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Thursday, May 27, 2010

Chase And Sanborn Hour


The Chase and Sanborn Hour was the umbrella title for a series of US comedy and variety shows, sponsored by Standard Brands' Chase and Sanborn Coffee, usually airing Sundays on NBC from 8pm to 9pm during the years 1929 to 1948.

The series began in 1929 as The Chase and Sanborn Choral Orchestra, a half-hour musical variety show heard Sundays at 8:30pm on NBC. When Maurice Chevalier became the show's star, he received a record-breaking salary of $5000 a week. Violinist David Rubinoff (September 13, 1897 – October 06, 1986), became a regular in January 1931, introduced as "Rubinoff and His Violin."

With Chevalier returning to Paris, Eddie Cantor was chosen as his replacement and the new 60-minute program, The Chase and Sanborn Hour, was launched September 13, 1931, teaming Cantor with Rubinoff and announcer Jimmy Wallington. The show established Cantor as a leading comedian, and his scriptwriter, David Freedman, as “the Captain of Comedy.” When Jimmy Durante stepped in as a substitute for Cantor, making his first appearance on September 10, 1933, he was so successful that he was offered his own show. Then the world's highest paid radio star, Cantor continued as The Chase and Sanborn Hour's headliner until November 25, 1934.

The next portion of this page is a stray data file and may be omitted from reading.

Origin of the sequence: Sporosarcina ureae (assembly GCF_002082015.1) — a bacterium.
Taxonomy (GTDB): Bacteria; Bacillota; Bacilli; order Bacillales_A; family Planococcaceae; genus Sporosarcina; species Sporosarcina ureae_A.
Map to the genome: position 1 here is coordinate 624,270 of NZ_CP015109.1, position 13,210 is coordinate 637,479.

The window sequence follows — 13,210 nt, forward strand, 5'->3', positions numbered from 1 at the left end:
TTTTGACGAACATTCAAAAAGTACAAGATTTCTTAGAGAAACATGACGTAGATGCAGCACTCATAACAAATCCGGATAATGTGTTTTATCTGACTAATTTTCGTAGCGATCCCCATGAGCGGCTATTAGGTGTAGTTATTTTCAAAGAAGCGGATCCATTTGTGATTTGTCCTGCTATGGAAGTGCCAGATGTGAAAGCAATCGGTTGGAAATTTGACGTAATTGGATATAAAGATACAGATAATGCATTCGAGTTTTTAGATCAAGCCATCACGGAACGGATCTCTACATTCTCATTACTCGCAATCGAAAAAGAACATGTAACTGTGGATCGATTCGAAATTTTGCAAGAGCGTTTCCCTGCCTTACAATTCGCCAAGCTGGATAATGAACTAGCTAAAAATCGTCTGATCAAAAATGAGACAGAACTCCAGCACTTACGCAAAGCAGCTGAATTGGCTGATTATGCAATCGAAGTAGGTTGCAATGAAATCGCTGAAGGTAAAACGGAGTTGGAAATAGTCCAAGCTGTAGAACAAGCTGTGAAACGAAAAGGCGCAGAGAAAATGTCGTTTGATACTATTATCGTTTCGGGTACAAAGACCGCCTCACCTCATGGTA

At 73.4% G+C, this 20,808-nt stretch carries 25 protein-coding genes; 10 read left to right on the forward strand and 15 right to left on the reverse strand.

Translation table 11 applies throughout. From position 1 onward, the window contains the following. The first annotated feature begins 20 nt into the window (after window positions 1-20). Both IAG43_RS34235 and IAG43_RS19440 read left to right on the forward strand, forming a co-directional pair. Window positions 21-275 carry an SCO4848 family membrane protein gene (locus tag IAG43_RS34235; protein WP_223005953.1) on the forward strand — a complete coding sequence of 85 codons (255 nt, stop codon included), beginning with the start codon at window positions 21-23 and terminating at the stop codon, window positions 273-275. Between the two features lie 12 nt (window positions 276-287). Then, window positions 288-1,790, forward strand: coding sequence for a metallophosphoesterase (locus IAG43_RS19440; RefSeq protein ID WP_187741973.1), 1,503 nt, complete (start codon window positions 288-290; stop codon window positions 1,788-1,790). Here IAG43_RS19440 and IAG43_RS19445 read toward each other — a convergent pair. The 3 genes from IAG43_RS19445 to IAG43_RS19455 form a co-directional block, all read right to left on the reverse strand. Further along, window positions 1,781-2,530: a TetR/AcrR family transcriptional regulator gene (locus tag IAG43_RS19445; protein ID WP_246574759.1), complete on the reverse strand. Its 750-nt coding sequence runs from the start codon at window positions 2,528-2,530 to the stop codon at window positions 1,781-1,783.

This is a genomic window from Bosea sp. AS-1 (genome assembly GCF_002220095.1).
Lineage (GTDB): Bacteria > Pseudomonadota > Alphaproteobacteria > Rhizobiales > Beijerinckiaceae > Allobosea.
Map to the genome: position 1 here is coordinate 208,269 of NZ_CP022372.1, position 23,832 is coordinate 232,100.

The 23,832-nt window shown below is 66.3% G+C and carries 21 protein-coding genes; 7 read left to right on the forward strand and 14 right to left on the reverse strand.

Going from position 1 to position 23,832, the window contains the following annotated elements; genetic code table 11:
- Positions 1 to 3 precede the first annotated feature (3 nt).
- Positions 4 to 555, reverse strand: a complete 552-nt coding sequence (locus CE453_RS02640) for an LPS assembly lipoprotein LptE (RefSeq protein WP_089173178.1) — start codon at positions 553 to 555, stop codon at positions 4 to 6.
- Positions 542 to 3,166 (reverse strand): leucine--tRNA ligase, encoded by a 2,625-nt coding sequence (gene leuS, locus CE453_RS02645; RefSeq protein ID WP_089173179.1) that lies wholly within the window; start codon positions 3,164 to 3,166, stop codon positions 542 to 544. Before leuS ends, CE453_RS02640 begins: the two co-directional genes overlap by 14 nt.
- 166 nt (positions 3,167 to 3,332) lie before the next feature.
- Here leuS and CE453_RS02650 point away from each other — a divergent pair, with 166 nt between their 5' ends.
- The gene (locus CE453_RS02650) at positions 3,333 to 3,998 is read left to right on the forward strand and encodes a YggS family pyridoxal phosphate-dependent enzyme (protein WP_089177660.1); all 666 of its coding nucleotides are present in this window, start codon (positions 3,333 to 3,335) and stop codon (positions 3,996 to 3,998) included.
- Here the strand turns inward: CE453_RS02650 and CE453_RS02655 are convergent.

With a new format, The Opera Guild, hosted by Deems Taylor, began December 2, 1934, Sundays at 8pm, on The Chase and Sanborn Hour, and that concert series continued until March 17, 1935. Major Bowes' Amateur Hour had the slot from March 24, 1935 until September 11, 1936, followed by Do You Want to Be an Actor?, with Haven MacQuarrie, broadcast from January 3, 1937 until May 2, 1937, a series that continued Sundays at 10:30pm as a half-hour show from December 5, 1937 until February 20, 1938.

Chase and Sanborn found a gold mine with a wooden dummy when Edgar Bergen and Charlie McCarthy began an 11-year run, starting May 9, 1937. The 1945 summer replacement series, with Spike Jones and Frances Langford as co-hosts, was titled The Chase and Sanborn Program.

Although the series ended December 26, 1948, it was followed by a compilation show on NBC, The Chase and Sanborn 100th Anniversary Show (November 15, 1964), assembled by writer Carroll Carroll and narrated by Bergen. This became an annual event with The Chase and Sanborn 101st Anniversary Show (November 14, 1965), a Fred Allen tribute, followed by The Chase and Sanborn 102nd Anniversary Show (November 13, 1966), which turned out to be the last of the series.



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References: Old Time Radio Researchers Group, Wikipedia, Frank Passage & Others OTR Logs, Archive.org, Encyclopedia of Old-Time Radio by John Dunning, Australian Old Time Radio Group

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